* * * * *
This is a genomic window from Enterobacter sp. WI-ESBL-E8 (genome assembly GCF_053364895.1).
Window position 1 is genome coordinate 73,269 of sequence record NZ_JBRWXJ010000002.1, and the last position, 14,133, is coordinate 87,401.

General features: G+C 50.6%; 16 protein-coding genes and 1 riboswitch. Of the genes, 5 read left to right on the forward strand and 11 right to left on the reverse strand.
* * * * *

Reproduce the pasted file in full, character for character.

This is a genomic window from Enterobacter sp. WI-ESBL-E8 (genome assembly GCF_053364895.1).
Window position 1 is genome coordinate 73,269 of sequence record NZ_JBRWXJ010000002.1, and the last position, 14,133, is coordinate 87,401.

General features: G+C 50.6%; 16 protein-coding genes and 1 riboswitch. Of the genes, 5 read left to right on the forward strand and 11 right to left on the reverse strand.